We have actually not proved that the event horizon can only be crossed in one direction, but an analysis of geodesic motion will confirm our computation of its location. The asymptotic coordinates fail at the horizon, so we have ignored the inner horizon solution. A coordinate extension similar to but much more complicated than the Kruskal Extension is possible here, and we will assume that for those who wish to contemplate the region interior to the horizon, the coordinate r is similarly extendible.

### Geometry

The nonzero Christoffel Symbols are

 Γ rr r (a2 (c2 (M - r) + r) + r (e2 - M r)) / ((a2 c2 + r2) (a2 + e2 + r2 - 2 M r)) Γ rr c a2 c / (a2 c2 + r2) Γ rc c - r (a2 + e2 + r2 - 2 M r) / ((1 - c2) (a2 c2 + r2)) Γ rφ φ - (1 - c2) (a2 + e2 + r2 - 2 M r) (r5 + a4 (c2 M + c4 (r - M)) + a2 r (((1 - c2) e2) + r (2 c2 r - (1 - c2) M))) / (a2 c2 + r2)3 Γ rφ t - a (1 - c2) (a2 + e2 + r2 - 2 M r) (a2 c2 M + r (e2 - M r)) / (a2 c2 + r2)3 Γ rt t - (a2 + e2 + r2 - 2 M r) (a2 c2 M + r (e2 - M r)) / (a2 c2 + r2)3 Γ cr r - a2 c (1 - c2) / ((a2 c2 + r2) (a2 + e2 + r2 - 2 M r)) Γ cr c r / (a2 c2 + r2) Γ cc c c (a2 + r2) / ((1 - c2) (a2 c2 + r2)) Γ cφ φ c (1 - c2) (a6 c4 + r6 + a2 r2 (-2 (1 - c2) e2 + r (4 M - 4 c2 M + r + 2 c2 r)) + a4 (- (1 - c4) e2 + r (2 (1 - c4) M + c2 (2 + c2) r))) / (a2 c2 + r2)3 Γ cφ t - a c (1 - c2) (e2 - 2 M r) (a2 + r2) / (a2 c2 + r2)3 Γ ct t - a2 c (1 - c2) (e2 - 2 M r) / (a2 c2 + r2)3 Γ φr φ (r3 (e2 + r2 - 2 M r) + a4 (c2 M + c4 (- M + r)) + a2 r (e2 + r (- M - c2 M + 2 c2 r))) / ((a2 c2 + r2)2 (a2 + e2 + r2 - 2 M r)) Γ φr t a (a2 c2 M + r (e2 - M r)) / ((a2 c2 + r2)2 (a2 + e2 + r2 - 2 M r)) Γ φc φ - c (a4 c4 + r4 + a2 (- (1 - c2) e2 + 2 r (M - c2 M + c2 r))) / ((1 - c2) (a2 c2 + r2)2) Γ φc t a c (e2 - 2 M r) / ((1 - c2) (a2 c2 + r2)2) Γ tr φ - a (1 - c2) (a4 c2 M + r3 (2 e2 - 3 M r) + a2 (1 + c2) r (e2 - M r)) / ((a2 c2 + r2)2 (a2 + e2 + r2 - 2 M r)) Γ tr t - (a2 + r2) (a2 c2 M + r (e2 - M r)) / ((a2 c2 + r2)2 (a2 + e2 + r2 - 2 M r)) Γ tc φ - a3 c (1 - c2) (e2 - 2 M r) / (a2 c2 + r2)2 Γ tc t - a2 c (e2 - 2 M r) / (a2 c2 + r2)2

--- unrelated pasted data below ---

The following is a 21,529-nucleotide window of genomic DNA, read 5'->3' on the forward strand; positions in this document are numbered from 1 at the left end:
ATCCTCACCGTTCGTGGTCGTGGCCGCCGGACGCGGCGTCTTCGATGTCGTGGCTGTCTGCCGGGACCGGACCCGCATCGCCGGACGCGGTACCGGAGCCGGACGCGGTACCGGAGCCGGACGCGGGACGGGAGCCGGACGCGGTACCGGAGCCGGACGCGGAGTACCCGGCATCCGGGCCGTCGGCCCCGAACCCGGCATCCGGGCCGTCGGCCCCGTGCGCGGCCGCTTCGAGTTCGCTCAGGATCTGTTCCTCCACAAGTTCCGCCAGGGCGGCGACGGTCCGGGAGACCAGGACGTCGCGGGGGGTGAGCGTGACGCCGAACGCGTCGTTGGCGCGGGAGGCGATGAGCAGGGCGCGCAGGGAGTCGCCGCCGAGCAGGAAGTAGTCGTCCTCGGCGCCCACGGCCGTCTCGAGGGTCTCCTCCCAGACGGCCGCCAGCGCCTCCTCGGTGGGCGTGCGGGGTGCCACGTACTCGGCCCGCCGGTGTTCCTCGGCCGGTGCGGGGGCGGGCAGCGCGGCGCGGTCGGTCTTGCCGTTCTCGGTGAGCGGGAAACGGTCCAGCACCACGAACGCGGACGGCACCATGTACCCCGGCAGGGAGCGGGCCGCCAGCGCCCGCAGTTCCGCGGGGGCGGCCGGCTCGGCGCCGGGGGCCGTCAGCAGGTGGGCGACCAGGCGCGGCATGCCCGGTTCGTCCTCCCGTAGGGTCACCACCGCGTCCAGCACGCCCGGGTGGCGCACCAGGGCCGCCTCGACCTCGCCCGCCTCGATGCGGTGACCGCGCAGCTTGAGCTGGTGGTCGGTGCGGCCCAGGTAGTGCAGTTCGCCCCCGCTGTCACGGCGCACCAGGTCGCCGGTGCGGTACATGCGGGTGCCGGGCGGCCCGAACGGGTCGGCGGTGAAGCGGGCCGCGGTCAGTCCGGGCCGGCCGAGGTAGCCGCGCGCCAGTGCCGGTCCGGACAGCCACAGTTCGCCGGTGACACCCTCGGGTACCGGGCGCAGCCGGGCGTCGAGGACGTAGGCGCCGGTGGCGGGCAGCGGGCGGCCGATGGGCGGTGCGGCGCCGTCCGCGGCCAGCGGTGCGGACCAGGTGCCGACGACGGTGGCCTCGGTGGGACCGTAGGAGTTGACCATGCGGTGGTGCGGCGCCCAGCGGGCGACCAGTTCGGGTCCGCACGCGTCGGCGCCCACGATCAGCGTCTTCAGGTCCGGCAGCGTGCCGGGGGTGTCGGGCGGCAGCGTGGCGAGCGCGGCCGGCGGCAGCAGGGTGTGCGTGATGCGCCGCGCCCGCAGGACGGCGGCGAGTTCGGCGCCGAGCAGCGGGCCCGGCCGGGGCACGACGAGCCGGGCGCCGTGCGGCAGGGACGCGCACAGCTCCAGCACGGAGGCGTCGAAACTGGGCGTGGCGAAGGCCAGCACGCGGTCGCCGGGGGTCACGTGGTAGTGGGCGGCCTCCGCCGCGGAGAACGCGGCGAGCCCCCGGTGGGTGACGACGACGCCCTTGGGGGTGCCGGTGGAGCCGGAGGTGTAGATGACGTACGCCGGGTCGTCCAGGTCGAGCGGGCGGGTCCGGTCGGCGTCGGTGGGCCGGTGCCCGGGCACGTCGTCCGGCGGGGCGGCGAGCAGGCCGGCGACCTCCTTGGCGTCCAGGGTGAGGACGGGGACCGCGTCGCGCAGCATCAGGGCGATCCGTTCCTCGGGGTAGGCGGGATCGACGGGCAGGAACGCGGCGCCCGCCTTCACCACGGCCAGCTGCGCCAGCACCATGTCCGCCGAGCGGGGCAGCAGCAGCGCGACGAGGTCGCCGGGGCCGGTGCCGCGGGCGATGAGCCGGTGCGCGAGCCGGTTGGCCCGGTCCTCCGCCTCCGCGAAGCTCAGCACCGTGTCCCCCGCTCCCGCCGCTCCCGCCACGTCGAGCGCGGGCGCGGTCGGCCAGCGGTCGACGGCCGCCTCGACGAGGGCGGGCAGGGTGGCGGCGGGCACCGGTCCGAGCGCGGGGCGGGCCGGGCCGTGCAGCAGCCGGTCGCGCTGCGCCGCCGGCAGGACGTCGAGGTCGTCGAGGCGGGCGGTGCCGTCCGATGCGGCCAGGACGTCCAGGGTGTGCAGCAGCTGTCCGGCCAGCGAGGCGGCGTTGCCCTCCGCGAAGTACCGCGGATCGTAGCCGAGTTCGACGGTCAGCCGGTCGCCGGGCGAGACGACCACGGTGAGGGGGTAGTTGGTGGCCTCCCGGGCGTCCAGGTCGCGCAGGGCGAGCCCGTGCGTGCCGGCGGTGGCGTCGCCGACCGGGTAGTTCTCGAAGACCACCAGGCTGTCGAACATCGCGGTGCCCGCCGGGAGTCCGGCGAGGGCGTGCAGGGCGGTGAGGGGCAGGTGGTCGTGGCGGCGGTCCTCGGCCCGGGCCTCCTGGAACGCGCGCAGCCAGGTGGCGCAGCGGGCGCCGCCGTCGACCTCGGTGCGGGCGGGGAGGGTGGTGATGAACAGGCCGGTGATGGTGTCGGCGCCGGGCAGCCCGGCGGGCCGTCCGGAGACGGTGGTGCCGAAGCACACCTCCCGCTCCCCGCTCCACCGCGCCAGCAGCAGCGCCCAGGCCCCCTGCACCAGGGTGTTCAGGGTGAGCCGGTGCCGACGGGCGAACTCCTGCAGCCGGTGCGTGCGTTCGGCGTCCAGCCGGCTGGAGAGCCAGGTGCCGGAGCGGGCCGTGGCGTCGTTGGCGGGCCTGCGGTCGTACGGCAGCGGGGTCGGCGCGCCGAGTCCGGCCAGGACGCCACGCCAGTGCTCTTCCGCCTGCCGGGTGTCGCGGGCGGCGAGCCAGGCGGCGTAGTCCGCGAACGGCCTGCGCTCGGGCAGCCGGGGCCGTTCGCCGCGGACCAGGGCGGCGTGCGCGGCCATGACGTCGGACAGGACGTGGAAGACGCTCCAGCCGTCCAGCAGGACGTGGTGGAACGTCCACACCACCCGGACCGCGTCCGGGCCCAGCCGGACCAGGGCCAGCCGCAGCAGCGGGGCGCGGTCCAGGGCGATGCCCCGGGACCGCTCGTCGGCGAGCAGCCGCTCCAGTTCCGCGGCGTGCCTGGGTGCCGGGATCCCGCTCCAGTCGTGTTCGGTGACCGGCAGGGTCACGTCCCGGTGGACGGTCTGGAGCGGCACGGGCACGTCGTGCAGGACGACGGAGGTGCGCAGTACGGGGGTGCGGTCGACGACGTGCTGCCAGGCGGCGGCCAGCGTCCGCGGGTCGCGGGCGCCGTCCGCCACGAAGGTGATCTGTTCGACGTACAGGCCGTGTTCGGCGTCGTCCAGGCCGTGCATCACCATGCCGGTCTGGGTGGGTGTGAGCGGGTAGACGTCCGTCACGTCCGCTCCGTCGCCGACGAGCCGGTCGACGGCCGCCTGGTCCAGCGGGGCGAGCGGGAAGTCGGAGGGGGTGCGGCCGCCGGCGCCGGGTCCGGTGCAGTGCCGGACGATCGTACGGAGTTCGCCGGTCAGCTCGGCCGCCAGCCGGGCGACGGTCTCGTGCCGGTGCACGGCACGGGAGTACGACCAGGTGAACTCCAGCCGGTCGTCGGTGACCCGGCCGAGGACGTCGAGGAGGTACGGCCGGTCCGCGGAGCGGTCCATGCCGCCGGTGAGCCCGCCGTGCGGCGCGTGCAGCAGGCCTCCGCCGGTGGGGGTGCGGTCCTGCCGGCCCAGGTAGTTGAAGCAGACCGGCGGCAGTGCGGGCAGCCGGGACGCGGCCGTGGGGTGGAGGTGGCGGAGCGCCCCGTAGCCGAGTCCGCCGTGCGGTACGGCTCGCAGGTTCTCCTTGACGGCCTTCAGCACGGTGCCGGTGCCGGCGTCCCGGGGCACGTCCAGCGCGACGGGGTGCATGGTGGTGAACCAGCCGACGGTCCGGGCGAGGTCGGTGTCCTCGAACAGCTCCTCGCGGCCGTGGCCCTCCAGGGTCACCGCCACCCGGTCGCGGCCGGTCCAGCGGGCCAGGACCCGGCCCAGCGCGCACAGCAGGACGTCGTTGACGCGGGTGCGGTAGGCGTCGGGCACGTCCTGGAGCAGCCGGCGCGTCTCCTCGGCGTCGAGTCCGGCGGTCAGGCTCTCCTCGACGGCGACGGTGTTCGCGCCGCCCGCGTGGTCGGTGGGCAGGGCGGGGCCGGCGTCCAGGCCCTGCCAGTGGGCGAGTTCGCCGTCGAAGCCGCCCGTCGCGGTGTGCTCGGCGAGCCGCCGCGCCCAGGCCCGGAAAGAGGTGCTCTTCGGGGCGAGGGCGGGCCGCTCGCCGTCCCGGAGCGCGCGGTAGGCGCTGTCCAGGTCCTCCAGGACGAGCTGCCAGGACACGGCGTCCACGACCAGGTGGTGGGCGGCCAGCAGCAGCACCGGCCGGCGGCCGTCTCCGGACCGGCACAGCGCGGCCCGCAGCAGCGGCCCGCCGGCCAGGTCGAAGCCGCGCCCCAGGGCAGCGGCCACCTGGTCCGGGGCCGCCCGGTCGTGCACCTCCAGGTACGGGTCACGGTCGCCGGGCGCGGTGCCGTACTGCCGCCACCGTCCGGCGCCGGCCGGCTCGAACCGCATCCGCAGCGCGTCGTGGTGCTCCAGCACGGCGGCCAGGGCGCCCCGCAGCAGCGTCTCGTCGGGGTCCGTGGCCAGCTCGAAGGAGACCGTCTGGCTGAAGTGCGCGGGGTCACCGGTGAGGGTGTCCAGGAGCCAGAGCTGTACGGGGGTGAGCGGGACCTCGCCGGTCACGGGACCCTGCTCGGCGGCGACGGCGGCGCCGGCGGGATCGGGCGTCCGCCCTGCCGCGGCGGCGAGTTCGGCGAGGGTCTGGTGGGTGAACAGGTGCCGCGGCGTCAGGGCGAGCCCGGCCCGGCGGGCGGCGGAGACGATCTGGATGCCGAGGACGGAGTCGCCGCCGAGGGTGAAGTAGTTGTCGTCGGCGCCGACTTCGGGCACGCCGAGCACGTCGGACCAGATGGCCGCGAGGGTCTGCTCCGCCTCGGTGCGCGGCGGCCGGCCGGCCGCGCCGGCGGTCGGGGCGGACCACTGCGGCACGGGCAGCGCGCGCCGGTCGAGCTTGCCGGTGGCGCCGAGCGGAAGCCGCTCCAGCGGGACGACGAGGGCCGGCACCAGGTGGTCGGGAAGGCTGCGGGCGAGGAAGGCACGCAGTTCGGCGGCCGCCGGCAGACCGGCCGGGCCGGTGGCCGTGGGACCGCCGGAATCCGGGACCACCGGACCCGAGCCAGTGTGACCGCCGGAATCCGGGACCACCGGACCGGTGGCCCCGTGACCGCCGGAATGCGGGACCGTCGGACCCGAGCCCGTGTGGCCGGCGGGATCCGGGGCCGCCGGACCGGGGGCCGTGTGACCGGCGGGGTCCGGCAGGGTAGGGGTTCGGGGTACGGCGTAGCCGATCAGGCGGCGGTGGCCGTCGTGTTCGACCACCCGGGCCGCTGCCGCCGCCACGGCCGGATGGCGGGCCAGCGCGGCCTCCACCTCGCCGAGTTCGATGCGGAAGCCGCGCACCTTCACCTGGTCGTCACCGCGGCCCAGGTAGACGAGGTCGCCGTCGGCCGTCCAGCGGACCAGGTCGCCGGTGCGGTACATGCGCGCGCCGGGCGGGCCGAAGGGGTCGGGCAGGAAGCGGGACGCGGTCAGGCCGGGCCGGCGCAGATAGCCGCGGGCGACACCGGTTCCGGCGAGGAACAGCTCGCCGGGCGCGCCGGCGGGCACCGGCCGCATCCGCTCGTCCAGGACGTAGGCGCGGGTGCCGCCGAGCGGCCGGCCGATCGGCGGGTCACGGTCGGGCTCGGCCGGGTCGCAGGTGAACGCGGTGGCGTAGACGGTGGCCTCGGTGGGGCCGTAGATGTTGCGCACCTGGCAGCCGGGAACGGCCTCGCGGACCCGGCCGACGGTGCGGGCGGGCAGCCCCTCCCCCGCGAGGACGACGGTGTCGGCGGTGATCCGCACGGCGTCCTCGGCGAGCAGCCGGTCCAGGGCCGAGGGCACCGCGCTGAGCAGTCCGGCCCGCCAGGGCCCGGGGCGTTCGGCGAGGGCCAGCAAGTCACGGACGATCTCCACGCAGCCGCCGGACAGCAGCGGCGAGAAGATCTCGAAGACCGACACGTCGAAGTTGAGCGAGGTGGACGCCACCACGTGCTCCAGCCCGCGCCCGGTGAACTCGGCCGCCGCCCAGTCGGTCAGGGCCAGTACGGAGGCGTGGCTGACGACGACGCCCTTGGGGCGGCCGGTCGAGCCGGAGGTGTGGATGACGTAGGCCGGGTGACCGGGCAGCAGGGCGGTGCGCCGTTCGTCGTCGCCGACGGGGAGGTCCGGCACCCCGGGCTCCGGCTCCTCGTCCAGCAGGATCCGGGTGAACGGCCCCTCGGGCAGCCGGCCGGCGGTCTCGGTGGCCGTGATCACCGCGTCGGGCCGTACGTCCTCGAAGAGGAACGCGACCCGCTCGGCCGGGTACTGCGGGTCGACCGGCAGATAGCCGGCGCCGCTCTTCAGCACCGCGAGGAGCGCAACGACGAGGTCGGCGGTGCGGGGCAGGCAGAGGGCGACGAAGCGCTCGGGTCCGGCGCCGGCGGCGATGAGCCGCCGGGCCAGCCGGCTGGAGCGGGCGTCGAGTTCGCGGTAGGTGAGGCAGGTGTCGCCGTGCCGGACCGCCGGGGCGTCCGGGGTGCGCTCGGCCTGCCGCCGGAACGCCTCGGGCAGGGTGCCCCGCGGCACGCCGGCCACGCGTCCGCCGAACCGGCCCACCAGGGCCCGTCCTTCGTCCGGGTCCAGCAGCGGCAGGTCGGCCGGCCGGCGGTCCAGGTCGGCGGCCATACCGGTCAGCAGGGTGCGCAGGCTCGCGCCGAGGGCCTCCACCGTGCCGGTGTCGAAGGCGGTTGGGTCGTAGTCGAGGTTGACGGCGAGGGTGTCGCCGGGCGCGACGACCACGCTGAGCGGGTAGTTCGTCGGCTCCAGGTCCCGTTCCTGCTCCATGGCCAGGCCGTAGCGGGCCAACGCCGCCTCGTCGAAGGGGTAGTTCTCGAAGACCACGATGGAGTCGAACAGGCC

The r-c hypersurface is in general geodesic. For the non-rotating cases, r is a geodesic direction, and the r-t, r-c and spacelike hypersurfaces are all geodesic. The fact that the r-t hypersurface is not geodesic in the rotating case reflects the frame dragging effects mentioned earlier: radial timelike geodesics do not exist when a is nonzero.

The nonzero components of the Riemann Tensor are

 R r c r c (- (a2 c2 e2) + 3 a2 c2 M r + e2 r2 - M r3) / ((1 - c2) (a2 c2 + r2) (a2 + e2 + r2 - 2 M r)) R r c φ t - a c (a2 c2 M + 2 e2 r - 3 M r2) / (a2 c2 + r2)2 R r φ r φ - (1 - c2) (2 a6 c2 e2 - a6 c4 e2 + a4 c2 e4 - a4 c4 e4 - 9 a6 c2 M r + 6 a6 c4 M r - 8 a4 c2 e2 M r + 8 a4 c4 e2 M r - 4 a4 e2 r2 + 6 a4 c2 e2 r2 - a4 c4 e2 r2 - 3 a2 e4 r2 + 3 a2 c2 e4 r2 + 12 a4 c2 M2 r2 - 12 a4 c4 M2 r2 + 3 a4 M r3 - 14 a4 c2 M r3 + 6 a4 c4 M r3 + 8 a2 e2 M r3 - 8 a2 c2 e2 M r3 - 5 a2 e2 r4 + 4 a2 c2 e2 r4 - 4 a2 M2 r4 + 4 a2 c2 M2 r4 + 4 a2 M r5 - 5 a2 c2 M r5 - e2 r6 + M r7) / ((a2 c2 + r2)3 (a2 + e2 + r2 - 2 M r)) R r φ r t a (1 - c2) (- 2 a4 c2 e2 - a2 c2 e4 + 9 a4 c2 M r + 8 a2 c2 e2 M r + 4 a2 e2 r2 - 2 a2 c2 e2 r2 + 3 e4 r2 - 12 a2 c2 M2 r2 - 3 a2 M r3 + 9 a2 c2 M r3 - 8 e2 M r3 + 4 e2 r4 + 4 M2 r4 - 3 M r5) / ((a2 c2 + r2)3 (a2 + e2 + r2 - 2 M r)) R r φ c φ 3 a2 c (1 - c2) (a2 + r2) (a2 c2 M + 2 e2 r - 3 M r2) / (a2 c2 + r2)3 R r φ c t - a c (- 3 a2 + 2 a2 c2 - r2) (a2 c2 M + 2 e2 r - 3 M r2) / (a2 c2 + r2)3 R r t r t - (2 a4 c2 e2 - a4 c4 e2 + a2 c2 e4 - 9 a4 c2 M r + 3 a4 c4 M r - 8 a2 c2 e2 M r - 4 a2 e2 r2 + 2 a2 c2 e2 r2 - 3 e4 r2 + 12 a2 c2 M2 r2 + 3 a2 M r3 - 7 a2 c2 M r3 + 8 e2 M r3 - 3 e2 r4 - 4 M2 r4 + 2 M r5) / ((a2 c2 + r2)3 (a2 + e2 + r2 - 2 M r)) R r t c φ - a c (- 3 a2 + a2 c2 - 2 r2) (a2 c2 M + 2 e2 r - 3 M r2) / (a2 c2 + r2)3 R r t c t 3 a2 c (a2 c2 M + 2 e2 r - 3 M r2) / (a2 c2 + r2)3 R c φ c φ (4 a6 c2 e2 - a6 c4 e2 + a4 c2 e4 - a4 c4 e4 - 9 a6 c2 M r + 3 a6 c4 M r - 5 a4 c2 e2 M r + 5 a4 c4 e2 M r - 2 a4 e2 r2 + 8 a4 c2 e2 r2 - a4 c4 e2 r2 - a2 e4 r2 + a2 c2 e4 r2 + 6 a4 c2 M2 r2 - 6 a4 c4 M2 r2 + 3 a4 M r3 - 16 a4 c2 M r3 + 3 a4 c4 M r3 + 3 a2 e2 M r3 - 3 a2 c2 e2 M r3 - 3 a2 e2 r4 + 4 a2 c2 e2 r4 - 2 a2 M2 r4 + 2 a2 c2 M2 r4 + 5 a2 M r5 - 7 a2 c2 M r5 - e2 r6 + 2 M r7) / (a2 c2 + r2)3 R c φ c t - a (- 4 a4 c2 e2 - a2 c2 e4 + 9 a4 c2 M r + 5 a2 c2 e2 M r + 2 a2 e2 r2 - 4 a2 c2 e2 r2 + e4 r2 - 6 a2 c2 M2 r2 - 3 a2 M r3 + 9 a2 c2 M r3 - 3 e2 M r3 + 2 e2 r4 + 2 M2 r4 - 3 M r5) / (a2 c2 + r2)3 R c t c t (4 a4 c2 e2 - 3 a4 c4 e2 + a2 c2 e4 - 9 a4 c2 M r + 6 a4 c4 M r - 5 a2 c2 e2 M r - 2 a2 e2 r2 + 2 a2 c2 e2 r2 - e4 r2 + 6 a2 c2 M2 r2 + 3 a2 M r3 - 5 a2 c2 M r3 + 3 e2 M r3 - e2 r4 - 2 M2 r4 + M r5) / ((1 - c2) (a2 c2 + r2)3) R φ t φ t - (1 - c2) (a2 + e2 + r2 - 2 M r) (- (a2 c2 e2) + 3 a2 c2 M r + e2 r2 - M r3) / (a2 c2 + r2)3

Note that this metric is the first we have considered in which curvature components with more than 2 different indices are nonzero; this is an indication of the complexity of the metric. The nonzero components of the Ricci Tensor are